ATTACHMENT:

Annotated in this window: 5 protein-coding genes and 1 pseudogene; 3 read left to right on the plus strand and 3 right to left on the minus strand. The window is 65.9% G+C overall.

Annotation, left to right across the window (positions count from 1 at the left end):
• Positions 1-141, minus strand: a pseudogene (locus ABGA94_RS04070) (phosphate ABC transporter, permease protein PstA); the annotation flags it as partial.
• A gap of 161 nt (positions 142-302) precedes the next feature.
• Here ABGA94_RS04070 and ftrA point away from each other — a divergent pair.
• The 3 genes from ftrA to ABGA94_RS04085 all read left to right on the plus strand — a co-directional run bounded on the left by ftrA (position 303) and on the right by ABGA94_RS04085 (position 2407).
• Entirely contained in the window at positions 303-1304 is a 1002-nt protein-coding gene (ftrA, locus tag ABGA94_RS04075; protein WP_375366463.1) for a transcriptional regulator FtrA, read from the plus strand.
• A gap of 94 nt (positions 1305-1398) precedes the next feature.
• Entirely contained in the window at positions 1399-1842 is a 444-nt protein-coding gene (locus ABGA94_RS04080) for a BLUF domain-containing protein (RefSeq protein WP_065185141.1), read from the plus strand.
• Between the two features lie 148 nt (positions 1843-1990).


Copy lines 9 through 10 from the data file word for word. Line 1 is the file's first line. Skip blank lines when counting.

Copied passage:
• Entirely contained in the window at positions 1399-1842 is a 444-nt protein-coding gene (locus ABGA94_RS04080) for a BLUF domain-containing protein (RefSeq protein WP_065185141.1), read from the plus strand.
• Between the two features lie 148 nt (positions 1843-1990).